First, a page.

2. Look through the profile of the match – can you find them on sites other than ancestry, can you find clues as to their parents or grandparents?    Google their email address this often pops up with some ancestry type sites they have listed their details in.  If in Ancestry you can search their member profile for any hint of a surname they might be searching for.  In ancestry sometimes it says they have no tree, but if you look their is one they have just not linked to it.   Google their name (if you can figure out their actual name) – or just google their profile name.  You are looking for any hints (obituary pages, research pages, social media sites, 192 type sites etc) where they mention their full name or better yet parents/grandparents name.  Fill in their tree with what you find.  Sometimes you only need 1 generation in a tree to start finding more – especially if you are on Ancestry as you start to immediately get hints to build up the tree.    Hopefully this leads straight to a common ancestor.
  3. Look at a “cluster” of people – those all matching on a particular chromosome and are confirmed to all match each other.  If you can find a link to one, you should find them all fitting into place.  I do this work all on my excel spreadsheet – but there are other tools to help you do this – two of the tools that spring to mind are GenomeMate and DNAGedcom.  These sites have applications that help effectively manage your top matches and keep track of where and how they all match you and each other.  I use a spreadsheet because I like excel and I use it a lot in my worklife, so I have built my own chromosome browser.  You don’t have to do this (and you probably shouldn’t) – you can use sites that have applications already set up to use.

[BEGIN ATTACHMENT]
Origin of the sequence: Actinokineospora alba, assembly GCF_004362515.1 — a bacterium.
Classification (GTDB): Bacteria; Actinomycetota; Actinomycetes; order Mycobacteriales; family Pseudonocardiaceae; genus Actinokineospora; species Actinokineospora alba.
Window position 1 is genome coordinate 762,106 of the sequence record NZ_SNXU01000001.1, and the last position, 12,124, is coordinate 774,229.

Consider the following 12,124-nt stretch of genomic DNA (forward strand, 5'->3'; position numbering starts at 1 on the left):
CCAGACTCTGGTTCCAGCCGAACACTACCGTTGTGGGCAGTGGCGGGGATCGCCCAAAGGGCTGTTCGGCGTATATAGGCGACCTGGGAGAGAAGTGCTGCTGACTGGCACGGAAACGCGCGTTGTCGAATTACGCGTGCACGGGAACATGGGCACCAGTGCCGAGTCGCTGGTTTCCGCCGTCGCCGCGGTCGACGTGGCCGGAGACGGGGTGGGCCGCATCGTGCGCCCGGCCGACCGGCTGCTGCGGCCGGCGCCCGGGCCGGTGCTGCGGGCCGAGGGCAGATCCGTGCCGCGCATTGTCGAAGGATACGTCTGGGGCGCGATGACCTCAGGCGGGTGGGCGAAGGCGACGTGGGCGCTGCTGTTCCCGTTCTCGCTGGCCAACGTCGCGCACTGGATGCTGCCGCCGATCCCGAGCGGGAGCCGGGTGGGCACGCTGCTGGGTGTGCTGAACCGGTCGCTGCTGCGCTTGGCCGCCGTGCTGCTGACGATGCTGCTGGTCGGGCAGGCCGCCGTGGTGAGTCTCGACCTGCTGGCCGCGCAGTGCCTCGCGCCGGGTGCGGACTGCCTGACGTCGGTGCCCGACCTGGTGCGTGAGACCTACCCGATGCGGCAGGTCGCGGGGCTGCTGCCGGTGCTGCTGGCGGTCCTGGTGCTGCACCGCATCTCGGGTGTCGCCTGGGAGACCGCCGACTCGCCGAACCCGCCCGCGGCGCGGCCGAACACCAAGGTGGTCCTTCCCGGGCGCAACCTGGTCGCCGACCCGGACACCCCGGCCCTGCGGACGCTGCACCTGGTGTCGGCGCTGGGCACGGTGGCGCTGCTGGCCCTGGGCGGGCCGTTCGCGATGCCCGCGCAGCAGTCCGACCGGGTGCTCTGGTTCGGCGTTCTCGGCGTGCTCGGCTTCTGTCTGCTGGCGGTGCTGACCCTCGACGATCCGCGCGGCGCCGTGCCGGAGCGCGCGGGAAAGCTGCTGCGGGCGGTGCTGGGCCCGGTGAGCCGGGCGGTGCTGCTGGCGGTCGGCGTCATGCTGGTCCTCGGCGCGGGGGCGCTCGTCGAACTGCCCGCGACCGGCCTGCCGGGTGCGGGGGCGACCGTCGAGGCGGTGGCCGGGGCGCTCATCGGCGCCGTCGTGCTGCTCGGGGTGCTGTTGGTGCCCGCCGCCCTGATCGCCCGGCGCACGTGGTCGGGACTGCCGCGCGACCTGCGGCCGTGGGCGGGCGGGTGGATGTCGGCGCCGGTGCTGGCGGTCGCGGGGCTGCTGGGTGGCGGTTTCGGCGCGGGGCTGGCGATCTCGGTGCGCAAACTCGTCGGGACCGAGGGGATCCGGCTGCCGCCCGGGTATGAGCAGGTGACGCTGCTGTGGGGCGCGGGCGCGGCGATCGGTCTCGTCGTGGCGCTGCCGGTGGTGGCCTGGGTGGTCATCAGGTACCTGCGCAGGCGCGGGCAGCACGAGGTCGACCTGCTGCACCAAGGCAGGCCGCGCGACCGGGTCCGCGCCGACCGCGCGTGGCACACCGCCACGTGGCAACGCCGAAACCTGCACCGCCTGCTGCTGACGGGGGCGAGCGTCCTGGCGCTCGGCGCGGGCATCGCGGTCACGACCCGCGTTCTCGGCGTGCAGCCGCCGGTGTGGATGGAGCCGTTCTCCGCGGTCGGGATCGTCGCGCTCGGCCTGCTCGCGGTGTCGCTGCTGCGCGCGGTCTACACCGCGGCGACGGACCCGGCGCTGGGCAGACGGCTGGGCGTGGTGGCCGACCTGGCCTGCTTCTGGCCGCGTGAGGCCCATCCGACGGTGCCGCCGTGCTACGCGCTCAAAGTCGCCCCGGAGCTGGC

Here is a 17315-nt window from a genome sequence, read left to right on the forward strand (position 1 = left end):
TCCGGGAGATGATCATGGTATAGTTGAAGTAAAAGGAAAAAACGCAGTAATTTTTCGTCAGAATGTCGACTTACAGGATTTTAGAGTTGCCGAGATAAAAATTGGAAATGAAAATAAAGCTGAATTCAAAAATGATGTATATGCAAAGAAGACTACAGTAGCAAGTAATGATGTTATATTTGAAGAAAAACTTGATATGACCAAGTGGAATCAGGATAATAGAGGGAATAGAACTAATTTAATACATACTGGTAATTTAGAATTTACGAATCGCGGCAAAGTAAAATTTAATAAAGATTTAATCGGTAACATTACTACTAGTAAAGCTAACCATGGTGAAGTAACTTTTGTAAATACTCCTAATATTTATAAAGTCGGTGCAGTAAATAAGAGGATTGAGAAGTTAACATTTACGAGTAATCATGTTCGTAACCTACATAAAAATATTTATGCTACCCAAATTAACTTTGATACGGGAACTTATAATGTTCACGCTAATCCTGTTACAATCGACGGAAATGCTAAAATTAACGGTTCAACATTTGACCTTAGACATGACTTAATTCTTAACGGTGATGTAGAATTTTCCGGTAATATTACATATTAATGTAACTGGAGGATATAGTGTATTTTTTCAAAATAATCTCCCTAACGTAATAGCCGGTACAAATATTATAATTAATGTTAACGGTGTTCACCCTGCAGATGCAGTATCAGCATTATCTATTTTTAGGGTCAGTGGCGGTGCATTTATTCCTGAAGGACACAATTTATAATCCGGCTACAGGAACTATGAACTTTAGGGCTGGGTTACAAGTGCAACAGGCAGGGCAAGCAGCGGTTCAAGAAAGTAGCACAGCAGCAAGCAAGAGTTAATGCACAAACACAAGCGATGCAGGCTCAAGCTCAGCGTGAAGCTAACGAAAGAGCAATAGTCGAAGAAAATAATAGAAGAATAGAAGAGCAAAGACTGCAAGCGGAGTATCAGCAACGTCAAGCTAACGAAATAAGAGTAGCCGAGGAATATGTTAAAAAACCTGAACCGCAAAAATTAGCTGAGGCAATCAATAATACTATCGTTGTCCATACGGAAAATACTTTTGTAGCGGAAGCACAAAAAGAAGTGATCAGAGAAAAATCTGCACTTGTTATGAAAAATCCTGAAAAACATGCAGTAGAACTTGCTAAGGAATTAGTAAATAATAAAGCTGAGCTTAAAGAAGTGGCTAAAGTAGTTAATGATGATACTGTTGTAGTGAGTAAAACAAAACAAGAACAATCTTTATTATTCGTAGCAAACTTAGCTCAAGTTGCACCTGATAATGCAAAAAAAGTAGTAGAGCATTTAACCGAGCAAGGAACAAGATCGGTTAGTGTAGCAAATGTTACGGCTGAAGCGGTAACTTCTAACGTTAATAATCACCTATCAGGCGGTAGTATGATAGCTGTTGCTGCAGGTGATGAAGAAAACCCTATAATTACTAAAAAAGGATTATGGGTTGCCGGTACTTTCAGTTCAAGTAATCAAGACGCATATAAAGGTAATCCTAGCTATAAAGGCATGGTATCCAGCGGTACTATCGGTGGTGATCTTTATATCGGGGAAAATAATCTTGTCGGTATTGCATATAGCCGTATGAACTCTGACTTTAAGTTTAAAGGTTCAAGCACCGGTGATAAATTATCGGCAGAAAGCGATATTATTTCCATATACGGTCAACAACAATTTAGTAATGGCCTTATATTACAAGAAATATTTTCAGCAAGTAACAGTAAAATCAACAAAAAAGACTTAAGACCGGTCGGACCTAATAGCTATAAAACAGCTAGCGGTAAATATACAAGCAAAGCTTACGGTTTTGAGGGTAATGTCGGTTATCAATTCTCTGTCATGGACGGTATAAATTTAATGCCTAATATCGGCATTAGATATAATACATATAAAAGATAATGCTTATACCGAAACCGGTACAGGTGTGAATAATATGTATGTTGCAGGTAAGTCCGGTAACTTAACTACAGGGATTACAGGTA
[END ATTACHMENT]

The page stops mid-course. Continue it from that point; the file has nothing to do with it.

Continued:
4. Rule out where the common ancestor CANNOT be.  This will stop you searching your entire tree to find a common ancestor.  If you have someone marked down as a paternal match, then anyone matching that person should also be a paternal match (there will be exceptions and keep an eye out where one-to-one matches show something you weren’t expecting).  Keep your family charts in front of you when doing this.  There is an additional test here that can also help you – and that is the results from the X-Chromosome.  The X Chromosome is 1 of the pairs of sex chromosomes that come from your parents – 1 from each.  Your mother (regardless of your sex) will ALWAYS pass down her X-Chromosome (which will be a randomised version of her 2 X chromosomes from her parents) and your father will pass down an X Chromosome if you are a female and a Y Chromosome if a male).  Although DNA inheritance on the X Chromosome is somewhat different than the other 22 pairs of autosomes, it can be used to try and rule out some areas of the family tree that the match CANNOT be on, given a male will not get an X match with his father.  So if you are male and share matching DNA on the X Chromosome, you know that match cannot be on the paternal side and you share a common ancestor on your mothers side.  GEDmatch does show X matches and the amount of DNA shared – you can use the X match information for this purpose, but be aware of trying to use for anything else.  Due to the inheritance pattern of X DNA the match may have come many many years ago (before paper trail genealogy timeframes).